4. Poor Pre-Paint Prep (say that three times in a row)

At first glance, this may sound like the previous subject. However, it isn’t. Not properly cleaning and prepping the metal before paint or powder coat will create rust in no time!

Just because you can't see it, metal surfaces should still be thoroughly cleaned before applying any sort of finish. Any oil or contaminates will get in between the steel and your favorite paint, causing it to flake off after even a couple of hours or days!

How To Get Rid Of Rust Or Flaking Paint

Several steps should be taken when getting rid of rust and/or flaking paint. As previously mentioned, prep is the most important. If you do not prep the bumper properly, chances are that you will have to redo it again.

Let's have a look at the steps needed in order to get rid of that unsightly rust or paint.

1. Remove The Old Paint/Rust

Getting rid of any rust or old paint can be done by sanding off the problem area. It is important to get all of it off, as any remaining spots will stop the new paint from sticking to the metal.

Sometimes, old paint may put up a fight, and that’s where a chemical paint stripper comes into play. Good, old-fashioned elbow grease will only do so much for stuck on-paint. Aircraft quality paint strippet will become your best friend in these situations. After the paint remover has sat a good while, a plastic spatula helps get rid of any remaining residue.

2. Degrease The Bumper.

There are many degreasing solutions on the market, but the most common is mineral spirits and a lint-free, microfiber rag.

The lint-free rag is very important for this step, and skimping out now will only cause problems in the future. Microscopic particles will get left behind if anything other than a lint-free rag is used, so keep that in mind.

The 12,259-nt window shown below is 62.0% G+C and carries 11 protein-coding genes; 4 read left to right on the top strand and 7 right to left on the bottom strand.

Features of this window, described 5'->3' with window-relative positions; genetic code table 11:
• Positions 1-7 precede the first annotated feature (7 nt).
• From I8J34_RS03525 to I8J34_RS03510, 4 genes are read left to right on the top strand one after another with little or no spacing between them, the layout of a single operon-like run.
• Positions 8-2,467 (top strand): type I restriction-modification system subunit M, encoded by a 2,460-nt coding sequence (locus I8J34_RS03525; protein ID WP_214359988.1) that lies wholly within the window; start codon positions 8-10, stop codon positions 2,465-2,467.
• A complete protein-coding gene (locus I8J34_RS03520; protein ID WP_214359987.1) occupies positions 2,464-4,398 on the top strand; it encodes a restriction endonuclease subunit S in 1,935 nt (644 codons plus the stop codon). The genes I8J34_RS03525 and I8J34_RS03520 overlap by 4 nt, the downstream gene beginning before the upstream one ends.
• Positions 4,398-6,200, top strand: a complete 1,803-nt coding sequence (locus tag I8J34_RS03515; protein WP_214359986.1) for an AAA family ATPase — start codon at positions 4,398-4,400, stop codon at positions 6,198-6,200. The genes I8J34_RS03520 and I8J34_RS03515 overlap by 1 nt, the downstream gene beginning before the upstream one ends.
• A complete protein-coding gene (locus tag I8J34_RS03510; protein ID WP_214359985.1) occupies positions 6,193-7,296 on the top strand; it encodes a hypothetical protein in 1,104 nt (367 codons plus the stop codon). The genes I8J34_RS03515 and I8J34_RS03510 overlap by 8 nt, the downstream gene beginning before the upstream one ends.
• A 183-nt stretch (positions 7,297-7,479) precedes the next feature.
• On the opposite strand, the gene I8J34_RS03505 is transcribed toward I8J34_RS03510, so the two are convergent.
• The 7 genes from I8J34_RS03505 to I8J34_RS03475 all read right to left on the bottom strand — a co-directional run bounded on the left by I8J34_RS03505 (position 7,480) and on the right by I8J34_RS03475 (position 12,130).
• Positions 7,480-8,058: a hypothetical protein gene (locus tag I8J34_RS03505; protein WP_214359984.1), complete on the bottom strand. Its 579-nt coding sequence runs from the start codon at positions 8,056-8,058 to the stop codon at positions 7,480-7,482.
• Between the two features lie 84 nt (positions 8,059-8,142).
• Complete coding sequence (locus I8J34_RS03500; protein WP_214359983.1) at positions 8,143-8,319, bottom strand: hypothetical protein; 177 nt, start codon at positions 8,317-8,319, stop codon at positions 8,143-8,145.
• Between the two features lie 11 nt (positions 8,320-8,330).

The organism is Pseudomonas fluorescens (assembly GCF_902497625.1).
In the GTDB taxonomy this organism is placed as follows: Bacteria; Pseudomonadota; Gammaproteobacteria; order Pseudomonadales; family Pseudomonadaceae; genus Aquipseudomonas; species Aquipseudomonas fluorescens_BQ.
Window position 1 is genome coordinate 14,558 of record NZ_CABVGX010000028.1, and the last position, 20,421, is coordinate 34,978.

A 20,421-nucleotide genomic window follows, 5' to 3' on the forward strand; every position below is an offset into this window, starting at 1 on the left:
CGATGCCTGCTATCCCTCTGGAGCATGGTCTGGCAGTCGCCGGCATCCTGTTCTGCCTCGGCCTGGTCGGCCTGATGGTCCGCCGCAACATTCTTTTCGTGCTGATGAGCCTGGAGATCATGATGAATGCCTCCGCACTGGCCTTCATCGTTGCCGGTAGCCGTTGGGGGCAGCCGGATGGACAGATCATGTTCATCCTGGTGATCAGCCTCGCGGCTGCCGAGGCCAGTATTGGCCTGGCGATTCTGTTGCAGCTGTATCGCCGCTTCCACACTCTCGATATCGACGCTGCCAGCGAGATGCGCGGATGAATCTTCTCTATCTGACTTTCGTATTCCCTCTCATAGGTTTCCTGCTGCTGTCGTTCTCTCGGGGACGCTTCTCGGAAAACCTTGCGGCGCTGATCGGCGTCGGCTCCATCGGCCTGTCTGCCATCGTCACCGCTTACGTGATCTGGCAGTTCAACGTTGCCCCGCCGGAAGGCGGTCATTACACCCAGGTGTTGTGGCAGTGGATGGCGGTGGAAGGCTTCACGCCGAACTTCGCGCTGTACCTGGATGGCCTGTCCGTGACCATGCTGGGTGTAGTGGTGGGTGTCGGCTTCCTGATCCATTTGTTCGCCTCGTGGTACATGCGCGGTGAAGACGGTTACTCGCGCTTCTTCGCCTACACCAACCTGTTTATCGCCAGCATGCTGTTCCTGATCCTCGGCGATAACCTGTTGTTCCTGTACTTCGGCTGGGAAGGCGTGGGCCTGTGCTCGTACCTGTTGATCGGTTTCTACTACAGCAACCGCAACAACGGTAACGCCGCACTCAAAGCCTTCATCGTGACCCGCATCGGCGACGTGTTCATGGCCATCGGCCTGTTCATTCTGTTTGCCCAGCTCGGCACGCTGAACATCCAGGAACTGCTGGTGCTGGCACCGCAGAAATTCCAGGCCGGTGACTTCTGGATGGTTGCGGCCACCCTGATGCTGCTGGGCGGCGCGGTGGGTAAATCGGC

3. Give It A Coat Of Primer.

Just like any of the other steps mentioned on this list, adding a good coat of primer should not be overlooked.

Why? Primer helps the next step(paint) grip onto the bumper that much better. It's like the promoter of a nightclub. It helps the club and the clients get together and have a good time! Without primer, you risk the chance of having the paint not fully latch on to the piece.

4. Paint.

Finally, you get to the step that people will finally see when everything is set and done. From the outside looking in, repainting a bumper, or any body panel for that matter, looks like a quick and easy process. But to have it done right requires a lot of experience.

If you have gotten this far, lay down at least two coats of paint with a nice even pass. It doesn’t matter if you do it via a spray gun or rattle can, each swipe you do should cover roughly half of the previous one for a professional-looking finish.

Final Words

Refinishing a bumper is a long process. In the end, if done right, it can fully change the look of your truck. Yes, it takes some time and some specialized equipment that some may not have in their garage, but the result will be worth it.

Our suggestion is to get yourself a bumper that has been powder coated from the factory. This will help save you a lot of time, and of course money down the road. Manufacturers such as Ranch Hand, Steelcraft, and Hammerhead all sell bumpers that are not only built to last but will take on anything you can dish out at them! Have a look at our selection today!